Bali V – Good Bye

Memories of Bali:

  • the warm, friendly, people and their glowing smiles.
  • the positive outlook of the people living on $75 a month “I’m a poor man, but a happy man” – Eka.
  • the pride of the people – they literally fought to the death, to the last person, man and woman, in battles against the Dutch colonists.
  • the contrasts – from high-end resorts and designer shopping to holes in the sidewalks that could swallow you up.
  • the creative spirit and art of the people, seen everywhere in their new buildings, charming little restaurants, wood carvings, temples, art work, in the clothes they wear…
  • the poverty along the coast road from Amed to Denpasar.
  • the best 1 hour massage in the world for $10 with Emma – not a happy ending deal, but the most wonderful spa massage, from the soles of your feet to the top of your head – jelly at the end – wonderful Emma! – this alone could be a reason to live in Bali!
  • meeting Vlad in a gay bar – fun times and shared experiences. Travel with Ganesha (remover of obstacles, lord of beginnings) buddy, find your dream, travel safe.

Meet Linda below, my snorkeling guide for a day. Drove me up to Amed in her boss’ car, to a popular diving area. $50 for the day – $20 to her boss, $20 for petrol, $10 for Linda. A wonderful person with the most positive attitude. Works 2 jobs to make ends meet, earning $200 a month. She has 2 kids, the eldest is 20. She told me how she took small gifts such as colouring pencils to the kids living around Amed. She brought gifts for 6/7 the 1st time. The next time she went up, there were 12/14 kids waiting, the next time 24/28 kids. Linda soon realized she couldn’t go on – she had to stop. She told me she cried and cried.

Linda, my snorkel guide

Linda, my snorkel guide

One of many Balinese Hindu temples (can’t find its name). Notice how complex its design/construction is. Well, all 4 sides seem to be the same, although it would take years of study to confirm/prove this. There were ‘greeters’ (like the guy below)  at each of the 4 gateways. The greeters were different and each had some sort of secret hand sign. “Who wants to know this?”, you say.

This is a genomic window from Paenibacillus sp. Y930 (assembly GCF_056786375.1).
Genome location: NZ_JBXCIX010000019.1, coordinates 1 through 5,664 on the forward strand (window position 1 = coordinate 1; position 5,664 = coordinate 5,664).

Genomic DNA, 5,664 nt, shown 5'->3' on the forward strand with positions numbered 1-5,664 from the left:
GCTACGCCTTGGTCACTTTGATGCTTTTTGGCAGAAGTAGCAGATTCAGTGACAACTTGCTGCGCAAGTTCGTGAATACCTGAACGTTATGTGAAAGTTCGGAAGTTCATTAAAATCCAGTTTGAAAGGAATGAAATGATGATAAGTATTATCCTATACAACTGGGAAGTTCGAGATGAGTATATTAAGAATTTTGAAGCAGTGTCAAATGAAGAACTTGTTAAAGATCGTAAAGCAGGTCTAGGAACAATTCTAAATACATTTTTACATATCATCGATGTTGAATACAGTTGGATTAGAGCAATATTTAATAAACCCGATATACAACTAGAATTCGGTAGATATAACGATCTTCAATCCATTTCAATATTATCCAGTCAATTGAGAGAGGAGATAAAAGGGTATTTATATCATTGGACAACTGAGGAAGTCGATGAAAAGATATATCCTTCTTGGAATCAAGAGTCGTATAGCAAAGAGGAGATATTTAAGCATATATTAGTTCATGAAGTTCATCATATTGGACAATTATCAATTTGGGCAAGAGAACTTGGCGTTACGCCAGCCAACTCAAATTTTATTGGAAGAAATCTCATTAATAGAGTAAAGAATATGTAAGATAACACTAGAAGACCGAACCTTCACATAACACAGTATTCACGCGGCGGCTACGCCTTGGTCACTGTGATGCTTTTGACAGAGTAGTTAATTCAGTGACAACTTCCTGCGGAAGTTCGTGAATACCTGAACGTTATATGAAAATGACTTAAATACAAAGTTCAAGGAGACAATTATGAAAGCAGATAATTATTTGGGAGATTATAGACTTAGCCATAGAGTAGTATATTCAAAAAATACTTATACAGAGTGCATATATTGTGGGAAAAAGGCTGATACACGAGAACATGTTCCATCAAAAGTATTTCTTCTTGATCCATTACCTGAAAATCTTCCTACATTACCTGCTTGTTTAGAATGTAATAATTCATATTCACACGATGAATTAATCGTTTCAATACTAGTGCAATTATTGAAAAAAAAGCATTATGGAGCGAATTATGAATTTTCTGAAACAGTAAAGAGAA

the temple in Renon Square, Denpasar

the temple in Renon Square, Denpasar

“Hey mister, want a massage”?

secret hand signs

secret hand signs

Look at this building site. Do the 2 click. The men work in jandals/thongs (not that kind of thong) without hard hats! I walked by here at night and they were still working in the dark. This is earthquake territory – building standards? Vlad swore he saw workers using crazy glue on one site.

construction standards, don't think so?

construction standards, don’t think so?

Well … the contrasts.

I walked down the street on a pub crawl, just strolling, people watching and stopping here and there for a Bintang. It was early, around 8PM. At what was the last bar/restaurant along the way before I’d walk into the Indian Ocean, I heard the coolest guitar music floating out to the sidewalk. I wondered in, found a table and sat back to enjoy. The place was almost empty and these 2 guys were playing their guitars and having the best time together. I sat at an outdoor patio table, under a couple of tall palm trees, with big fluffy Bali clouds slipping across the dark sky – soaking up the music from the 2 amigos.

Across the way, there was a multi-story building under construction. Men were working up there while we sat below enjoying our drinks and dinners. You can see a welder at work – bright light centre right. The night I was there (returned to take this photo another night) a guy was smoking, squatted on the precipice at the upper right. He was silhouetted against a background spotlight with a cloud of dust blowing past him – looked like blowing snow in the night (I miss that sight, blowing snow I mean).

Later on, around the front of the building, I found the workmen waiting to be taken home. About 100 of them squatted on the roadside. Tired and dirty, some smoked, smiled and joked, while others just gazed into the open air restaurant across the street. The restaurant had its tourists enjoying the music, drinking their drinks and eating their dinners, costing more than any of these guys could earn in 2 or 3 months.

Trucks arrived to take them home. Mostly short guys, they stood shoulder to shoulder in their trucks, with only their faces showing over the sides, like match sticks on end. In the darkness, their tired faces were lit by the lights from the restaurant …  didn’t have my camera. 

men at work

men at work

Well Bali, good-bye, au revoir.

Terima kasih, terima kasih Vlad, Eka (auntie & uncle & brother), Linda, Emma, Putu, Roy, Ante, Yoyok, Sriati, Mary, Billy, beautiful Wayan, Lisa and all the rest! Aku sedih untuk meninggalkan Bali.


About durhamgjvoyageur

Retired guy, travelling and enjoying our amazing world!
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3 Responses to Bali V – Good Bye

  1. nancy says:

    so lovely jerry

  2. Sue says:

    Very touching and beautiful – brought tears to my eyes

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